After riding the domestic growth wave for more than three decades, CRRC Zhuzhou Electric Locomotive Co, a part of China’s largest train manufacturer, is taking advantage of opportunities in South Africa’s vast rail-equipment market.
CRRC Zhuzhou, a unit of China Railway Rolling Stock Corp, invested more than $100 million to build a plant in South Africa’s Pretoria in January, which is CRRC (South Africa) Railway Vehicles Co and will act as the company’s gateway to other African markets, including Zambia, Zimbabwe, Angola and Mozambique.
South Africa is experiencing surging demand for railway-related infrastructure projects, which can help to improve sustainable development in urbanization and industrialization, as well as in the service and communications sectors.
With an 85-percent market share in South Africa, CRRC Zhuzhou has become the largest rail-equipment supplier in the country with close links to other African nations in Sub-Saharan Africa.
The company started business in South Africa in 2012 when it signed a contract with Transnet SOC Ltd to supply 95 locomotives to the state-owned rail, port and pipeline operator.
Last year, CRRC Zhuzhou signed its largest export deal: a $2.1 billion contract for electric locomotives to Transnet. Most of the locomotives will be used to transport coal and ore in South Africa.
The six-axle locomotives can haul freight trains at up to 100 kilometers per hour. They will be delivered between August this year and February 2018.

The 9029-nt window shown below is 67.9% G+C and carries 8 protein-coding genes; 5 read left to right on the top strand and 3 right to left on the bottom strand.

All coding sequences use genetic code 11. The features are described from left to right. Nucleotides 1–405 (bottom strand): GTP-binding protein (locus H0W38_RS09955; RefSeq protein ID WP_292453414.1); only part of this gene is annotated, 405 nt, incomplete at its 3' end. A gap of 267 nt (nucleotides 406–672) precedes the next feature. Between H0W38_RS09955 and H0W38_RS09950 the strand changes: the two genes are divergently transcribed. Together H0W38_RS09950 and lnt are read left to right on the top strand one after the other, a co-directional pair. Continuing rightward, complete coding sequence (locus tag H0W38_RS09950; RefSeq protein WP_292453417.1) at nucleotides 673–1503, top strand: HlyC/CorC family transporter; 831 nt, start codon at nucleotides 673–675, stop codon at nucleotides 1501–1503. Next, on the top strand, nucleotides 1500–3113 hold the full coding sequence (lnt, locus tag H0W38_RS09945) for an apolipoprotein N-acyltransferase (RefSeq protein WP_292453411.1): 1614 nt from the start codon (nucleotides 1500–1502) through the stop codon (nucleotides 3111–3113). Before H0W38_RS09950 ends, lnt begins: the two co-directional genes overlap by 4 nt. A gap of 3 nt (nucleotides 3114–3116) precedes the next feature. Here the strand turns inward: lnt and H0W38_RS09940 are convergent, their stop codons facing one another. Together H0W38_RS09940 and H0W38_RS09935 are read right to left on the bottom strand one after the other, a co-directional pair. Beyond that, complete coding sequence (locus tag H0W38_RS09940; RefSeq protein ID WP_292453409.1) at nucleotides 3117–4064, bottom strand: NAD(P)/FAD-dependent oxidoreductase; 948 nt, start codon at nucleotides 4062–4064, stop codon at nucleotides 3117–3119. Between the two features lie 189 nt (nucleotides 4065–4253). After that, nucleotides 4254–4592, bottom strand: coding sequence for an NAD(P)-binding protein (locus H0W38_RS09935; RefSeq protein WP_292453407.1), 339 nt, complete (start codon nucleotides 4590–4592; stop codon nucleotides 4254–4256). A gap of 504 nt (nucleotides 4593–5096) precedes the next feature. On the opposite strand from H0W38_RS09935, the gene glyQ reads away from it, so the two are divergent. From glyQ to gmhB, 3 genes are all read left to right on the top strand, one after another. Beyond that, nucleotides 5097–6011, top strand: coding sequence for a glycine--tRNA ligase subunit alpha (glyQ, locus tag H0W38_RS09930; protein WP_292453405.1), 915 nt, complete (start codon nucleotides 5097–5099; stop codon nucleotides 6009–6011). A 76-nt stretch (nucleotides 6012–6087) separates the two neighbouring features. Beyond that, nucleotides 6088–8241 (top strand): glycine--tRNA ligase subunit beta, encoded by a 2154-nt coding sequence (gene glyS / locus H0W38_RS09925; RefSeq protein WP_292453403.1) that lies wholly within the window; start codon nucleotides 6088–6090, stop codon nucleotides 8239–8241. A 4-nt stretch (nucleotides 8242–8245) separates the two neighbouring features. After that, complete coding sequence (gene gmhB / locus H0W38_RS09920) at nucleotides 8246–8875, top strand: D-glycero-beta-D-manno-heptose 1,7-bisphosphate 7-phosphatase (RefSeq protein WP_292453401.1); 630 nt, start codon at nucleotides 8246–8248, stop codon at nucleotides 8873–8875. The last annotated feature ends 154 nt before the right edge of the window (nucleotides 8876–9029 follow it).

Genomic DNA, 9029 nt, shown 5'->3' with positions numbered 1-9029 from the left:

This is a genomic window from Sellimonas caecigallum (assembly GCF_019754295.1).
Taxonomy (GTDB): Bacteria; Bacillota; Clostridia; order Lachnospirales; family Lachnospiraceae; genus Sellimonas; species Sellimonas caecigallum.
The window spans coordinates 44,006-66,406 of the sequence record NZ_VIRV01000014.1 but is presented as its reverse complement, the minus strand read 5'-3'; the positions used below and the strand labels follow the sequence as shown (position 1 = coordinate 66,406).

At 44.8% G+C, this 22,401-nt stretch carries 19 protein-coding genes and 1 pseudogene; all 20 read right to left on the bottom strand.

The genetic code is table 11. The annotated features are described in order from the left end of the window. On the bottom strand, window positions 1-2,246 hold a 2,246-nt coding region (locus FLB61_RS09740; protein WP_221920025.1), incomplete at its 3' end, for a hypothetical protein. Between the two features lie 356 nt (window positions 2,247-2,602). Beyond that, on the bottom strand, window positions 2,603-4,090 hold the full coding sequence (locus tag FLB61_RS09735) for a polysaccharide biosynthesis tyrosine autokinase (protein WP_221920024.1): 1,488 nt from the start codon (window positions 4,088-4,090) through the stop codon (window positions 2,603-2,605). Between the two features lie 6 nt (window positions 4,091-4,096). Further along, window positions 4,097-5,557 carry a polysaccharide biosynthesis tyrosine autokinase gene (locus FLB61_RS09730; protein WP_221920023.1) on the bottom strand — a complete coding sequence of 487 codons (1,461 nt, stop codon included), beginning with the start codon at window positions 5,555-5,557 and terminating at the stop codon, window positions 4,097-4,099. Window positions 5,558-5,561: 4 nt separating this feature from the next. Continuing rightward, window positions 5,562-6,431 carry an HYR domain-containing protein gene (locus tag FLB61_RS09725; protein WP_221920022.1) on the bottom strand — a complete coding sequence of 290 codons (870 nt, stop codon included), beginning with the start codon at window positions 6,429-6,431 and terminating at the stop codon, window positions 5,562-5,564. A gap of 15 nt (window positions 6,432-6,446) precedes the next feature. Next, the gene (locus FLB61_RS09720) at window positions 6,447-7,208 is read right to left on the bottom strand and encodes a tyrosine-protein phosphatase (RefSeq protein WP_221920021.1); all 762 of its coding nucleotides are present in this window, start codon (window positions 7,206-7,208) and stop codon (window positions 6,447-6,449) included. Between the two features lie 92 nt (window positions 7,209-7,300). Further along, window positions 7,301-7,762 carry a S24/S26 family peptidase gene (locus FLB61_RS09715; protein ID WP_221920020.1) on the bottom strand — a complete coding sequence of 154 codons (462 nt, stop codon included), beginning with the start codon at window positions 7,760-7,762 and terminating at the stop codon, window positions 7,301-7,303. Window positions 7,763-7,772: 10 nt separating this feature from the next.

“Because most countries in Sub-Saharan Africa have just begun to build new railway lines or bought new trains, they are keen to acquire technological support from China to assist in the daily operations, maintenance, staff training and other services,” said Zhou Qinghe, president of CRRC Zhuzhou.
The South Africa plant will be involved in production, assembly, testing, maintenance and refurbishment, with an annual production capacity of 100 locomotive and light rail vehicles.
This plant can significantly improve the efficiency of freight and rail operations in South Africa and provide technology transfers. Up to 400 jobs will be created at the facility and annual sales revenue is estimated to be $55 million.
“Even though a lot of money can be made from selling trains, providing maintenance services in our South African base can also be very profitable,” said Luo Chongfu, vice-general manager of CRRC Zhuzhou.